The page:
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Thursday, May 16

Ukraine Slaps Import Duties on Russian Imports...Exports to EU Grow...IMF to Study PrivatBank Impasse...Half of Rail Stations Generate 2% of Revenue...Poroshenko Signs Ukraine Language Law...FT: Kyiv, Lviv Are Cost Effective ‘Smart Locations.’
James Brooke
by James Brooke
UBN Morning News is reported and written by James Brooke, a former New York Times foreign correspondent and Bloomberg Moscow Bureau Chief

Accelerating Ukraine economic divorce from Russia, Ukraine imposes a new duty on most imports from Russia, starting Aug. 1. The unspecified duty levied as a percentage of the value will apply to all imports, but five exceptions considered strategic: anthracite coal, coking coal, gasoline, liquefied gas, and pharmaceutical drugs.

In addition, the Cabinet of Ministers banned all imports of cement and plywood from Russia — $37 million of goods last year. The Economic Development and Trade Ministry backs a wider import ban on Russian industrial goods, fertilizers, food and vehicles. Prime Minister Groisman told the Cabinet: “We will impose an embargo on goods that we produce today or that we can replace.”

The new duty and bans come as Ukraine’s trade deficit with Russia grew last year to $4.4 billion, 38% of Ukraine’s overall trade deficit. Revenue generated from the new import duties are to go to a new fund for “import substitution” investments, Ukraine’s Cabinet of Ministers said. The decision also comes two weeks before Russia imposes a series of restrictions on exports – largely energy products – to Ukraine.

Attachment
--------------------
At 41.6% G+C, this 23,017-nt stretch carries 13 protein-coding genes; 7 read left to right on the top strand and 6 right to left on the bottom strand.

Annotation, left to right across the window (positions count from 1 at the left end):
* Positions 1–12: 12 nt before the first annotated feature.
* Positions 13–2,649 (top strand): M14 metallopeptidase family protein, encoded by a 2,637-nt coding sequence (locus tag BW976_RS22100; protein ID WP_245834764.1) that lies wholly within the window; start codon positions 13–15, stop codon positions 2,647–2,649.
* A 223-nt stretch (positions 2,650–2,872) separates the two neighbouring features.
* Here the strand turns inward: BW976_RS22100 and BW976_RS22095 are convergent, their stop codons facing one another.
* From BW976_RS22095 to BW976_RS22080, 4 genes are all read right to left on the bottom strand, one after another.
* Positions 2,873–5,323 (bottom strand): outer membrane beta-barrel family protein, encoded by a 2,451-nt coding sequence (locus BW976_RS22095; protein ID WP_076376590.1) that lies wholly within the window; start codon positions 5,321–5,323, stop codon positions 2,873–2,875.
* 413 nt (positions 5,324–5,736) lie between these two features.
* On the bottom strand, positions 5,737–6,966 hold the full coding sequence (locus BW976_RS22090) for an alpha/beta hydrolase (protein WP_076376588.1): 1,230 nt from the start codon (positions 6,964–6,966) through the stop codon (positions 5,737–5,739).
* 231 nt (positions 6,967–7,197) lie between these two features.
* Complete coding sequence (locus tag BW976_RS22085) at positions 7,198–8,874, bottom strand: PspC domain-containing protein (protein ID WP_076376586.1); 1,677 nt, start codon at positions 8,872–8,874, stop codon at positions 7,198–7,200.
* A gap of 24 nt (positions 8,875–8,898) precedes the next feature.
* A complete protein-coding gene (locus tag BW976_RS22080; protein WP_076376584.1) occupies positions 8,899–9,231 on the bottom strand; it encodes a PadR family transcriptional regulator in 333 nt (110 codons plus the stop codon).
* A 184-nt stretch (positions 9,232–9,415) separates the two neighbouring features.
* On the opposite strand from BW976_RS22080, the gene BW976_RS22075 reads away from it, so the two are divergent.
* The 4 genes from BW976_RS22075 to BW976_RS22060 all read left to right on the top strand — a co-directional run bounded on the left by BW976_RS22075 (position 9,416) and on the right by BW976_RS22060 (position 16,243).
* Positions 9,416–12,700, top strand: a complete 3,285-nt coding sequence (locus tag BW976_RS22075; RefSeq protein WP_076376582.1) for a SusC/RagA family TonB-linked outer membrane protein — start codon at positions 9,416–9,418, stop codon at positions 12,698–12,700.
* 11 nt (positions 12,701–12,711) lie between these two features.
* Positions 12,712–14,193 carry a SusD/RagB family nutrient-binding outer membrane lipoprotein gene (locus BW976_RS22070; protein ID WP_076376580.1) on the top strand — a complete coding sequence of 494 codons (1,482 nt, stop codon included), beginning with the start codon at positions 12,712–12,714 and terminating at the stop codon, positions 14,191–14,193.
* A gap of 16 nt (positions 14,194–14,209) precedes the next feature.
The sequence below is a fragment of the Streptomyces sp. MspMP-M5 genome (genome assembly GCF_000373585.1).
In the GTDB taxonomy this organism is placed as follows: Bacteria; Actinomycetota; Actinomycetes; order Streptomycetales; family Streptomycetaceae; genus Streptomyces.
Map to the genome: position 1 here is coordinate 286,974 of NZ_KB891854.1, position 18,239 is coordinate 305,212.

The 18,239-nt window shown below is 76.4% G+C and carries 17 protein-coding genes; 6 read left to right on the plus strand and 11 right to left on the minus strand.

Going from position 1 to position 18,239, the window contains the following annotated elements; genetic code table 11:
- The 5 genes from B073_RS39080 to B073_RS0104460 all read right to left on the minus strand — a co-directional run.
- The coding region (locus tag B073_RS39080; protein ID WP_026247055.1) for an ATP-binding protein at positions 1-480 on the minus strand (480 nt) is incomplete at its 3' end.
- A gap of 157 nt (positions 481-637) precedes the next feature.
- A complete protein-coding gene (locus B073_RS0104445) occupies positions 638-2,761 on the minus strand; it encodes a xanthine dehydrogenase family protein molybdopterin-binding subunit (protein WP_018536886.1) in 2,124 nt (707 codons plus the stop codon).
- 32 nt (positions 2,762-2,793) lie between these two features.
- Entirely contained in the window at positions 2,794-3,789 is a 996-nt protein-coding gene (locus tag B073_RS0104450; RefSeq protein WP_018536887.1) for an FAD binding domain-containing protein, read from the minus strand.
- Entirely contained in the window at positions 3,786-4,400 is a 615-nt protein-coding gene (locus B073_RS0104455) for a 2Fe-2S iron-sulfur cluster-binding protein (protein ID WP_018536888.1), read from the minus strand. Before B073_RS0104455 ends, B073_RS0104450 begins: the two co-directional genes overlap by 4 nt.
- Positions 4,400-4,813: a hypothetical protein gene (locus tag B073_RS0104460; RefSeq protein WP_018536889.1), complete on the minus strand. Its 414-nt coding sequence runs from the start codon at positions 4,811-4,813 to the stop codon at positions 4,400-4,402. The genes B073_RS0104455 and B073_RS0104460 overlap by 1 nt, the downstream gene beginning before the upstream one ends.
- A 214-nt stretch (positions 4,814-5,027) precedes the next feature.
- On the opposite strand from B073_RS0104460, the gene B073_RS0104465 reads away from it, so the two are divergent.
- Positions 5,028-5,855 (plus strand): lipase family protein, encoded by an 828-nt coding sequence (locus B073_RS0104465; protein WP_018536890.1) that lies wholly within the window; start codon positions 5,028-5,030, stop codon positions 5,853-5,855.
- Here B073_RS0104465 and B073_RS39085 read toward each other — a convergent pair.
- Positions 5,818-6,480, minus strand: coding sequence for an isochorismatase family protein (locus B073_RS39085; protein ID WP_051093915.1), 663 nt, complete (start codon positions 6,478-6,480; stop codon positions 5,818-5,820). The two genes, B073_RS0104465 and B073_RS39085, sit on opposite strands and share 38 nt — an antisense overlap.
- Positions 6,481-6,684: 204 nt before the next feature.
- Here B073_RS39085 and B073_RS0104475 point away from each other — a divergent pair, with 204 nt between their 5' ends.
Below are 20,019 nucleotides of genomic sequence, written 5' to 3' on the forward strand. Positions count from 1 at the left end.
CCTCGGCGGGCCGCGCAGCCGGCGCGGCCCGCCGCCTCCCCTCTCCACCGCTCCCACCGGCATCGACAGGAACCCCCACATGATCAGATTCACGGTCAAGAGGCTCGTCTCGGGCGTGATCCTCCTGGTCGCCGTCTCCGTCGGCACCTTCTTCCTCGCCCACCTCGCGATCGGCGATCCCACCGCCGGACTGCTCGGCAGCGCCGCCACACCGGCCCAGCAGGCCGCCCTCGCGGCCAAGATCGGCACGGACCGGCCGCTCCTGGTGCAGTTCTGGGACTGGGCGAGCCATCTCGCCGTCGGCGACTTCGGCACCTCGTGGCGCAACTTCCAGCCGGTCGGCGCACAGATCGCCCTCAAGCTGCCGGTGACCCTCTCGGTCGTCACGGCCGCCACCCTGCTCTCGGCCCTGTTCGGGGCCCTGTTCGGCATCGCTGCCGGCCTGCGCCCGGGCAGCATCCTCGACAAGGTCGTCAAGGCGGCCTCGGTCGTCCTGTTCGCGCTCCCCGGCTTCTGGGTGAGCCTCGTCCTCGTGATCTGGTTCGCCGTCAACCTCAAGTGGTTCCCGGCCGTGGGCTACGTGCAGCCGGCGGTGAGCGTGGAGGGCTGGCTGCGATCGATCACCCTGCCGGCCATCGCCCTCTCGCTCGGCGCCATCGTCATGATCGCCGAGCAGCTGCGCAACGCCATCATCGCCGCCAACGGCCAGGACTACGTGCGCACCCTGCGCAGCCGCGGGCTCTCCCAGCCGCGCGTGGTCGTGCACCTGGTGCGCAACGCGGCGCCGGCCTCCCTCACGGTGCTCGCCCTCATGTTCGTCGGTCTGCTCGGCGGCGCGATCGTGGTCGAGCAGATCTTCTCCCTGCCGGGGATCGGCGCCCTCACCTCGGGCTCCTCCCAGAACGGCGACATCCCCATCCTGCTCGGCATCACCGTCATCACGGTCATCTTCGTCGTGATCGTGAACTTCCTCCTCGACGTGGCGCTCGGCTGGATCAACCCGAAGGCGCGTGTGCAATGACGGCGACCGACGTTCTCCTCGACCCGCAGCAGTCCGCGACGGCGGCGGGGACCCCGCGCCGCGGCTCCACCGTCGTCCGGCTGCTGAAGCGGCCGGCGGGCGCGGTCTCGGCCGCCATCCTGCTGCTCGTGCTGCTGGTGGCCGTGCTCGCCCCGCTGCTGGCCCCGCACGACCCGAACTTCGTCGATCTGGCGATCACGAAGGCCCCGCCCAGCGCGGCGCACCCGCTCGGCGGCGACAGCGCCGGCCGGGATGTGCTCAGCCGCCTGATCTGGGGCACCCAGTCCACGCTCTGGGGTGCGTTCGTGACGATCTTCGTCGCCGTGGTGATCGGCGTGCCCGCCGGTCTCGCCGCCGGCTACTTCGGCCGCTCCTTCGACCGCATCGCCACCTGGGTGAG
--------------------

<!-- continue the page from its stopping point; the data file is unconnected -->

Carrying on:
During the first quarter of this year, Ukraine’s overall trade deficit increased by 13%, compared to Q1 2018, to $1.5 billion, the State Statistics Service reported Wednesday. Exports were up 7.4%, to $12.3 billion. Imports were up 7.9%, to $13.7 billion. The EU took 43% of Ukraine’s exports of goods and one third of its exports of services in the first quarter, the State Statistics Service reported Wednesday.

Sales of food to the EU increased by 24% during the first quarter. Exports hit $1.9 billion, giving Ukraine a surplus of $1.1 billion, according to Mykola Pugachev, deputy director of the Institute of Agrarian Economics. By April 1, Ukraine had fully used its annual EU quotas for honey, corn, sugar, apple juice and grape juice. Separately, Hugues Mingarelli, EU ambassador to Ukraine, told a conference in Kyiv on Wednesday: “I hope that there is an opportunity to discuss the issue of quotas, especially in agriculture.”

“European farmers alarmed over EBRD’s loan to MHP” headlines GlobalMeatNews about European Bank for Reconstruction and Development approval of a €100m loan to the Kyiv-based poultry giant to acquire Slovenian poultry processor Perutnina Ptuj. European poultry farmers complain to Brussels that MHP is using a legal loophole to flood the EU with their breast fillets. MHP says its exports were up 47% Q1-o-Q1, to 93,000 tons. It does not say how much went to the EU.

President-elect Zelenskiy will inherit a low growth economy, according new GDP numbers released Wednesday by the State Statistics Service. During the first quarter of 2018, growth was 2.2%, down from 3.5% the previous quarter. Ten days ago, the National Bank of Ukraine had forecast Q1 growth at 2.4%. Economists forecast 2019 growth at 2.7-2.8%.

If a Kyiv court voids the 2016 nationalization of PrivatBank, Ukraine’s largest bank, the central bank would face a stark choice: shut it down, or re-nationalize it. Kateryna Rozhkova, deputy governor of the National Bank of Ukraine, tells Reuters that voiding the nationalization would force the government to reverse the 2017 injection of $5.9 billion. This would leave the bank insolvent. Since 20 million Ukrainians – well over half the adult population – have accounts at PrivatBank, the government would be forced to nationalize it all over again.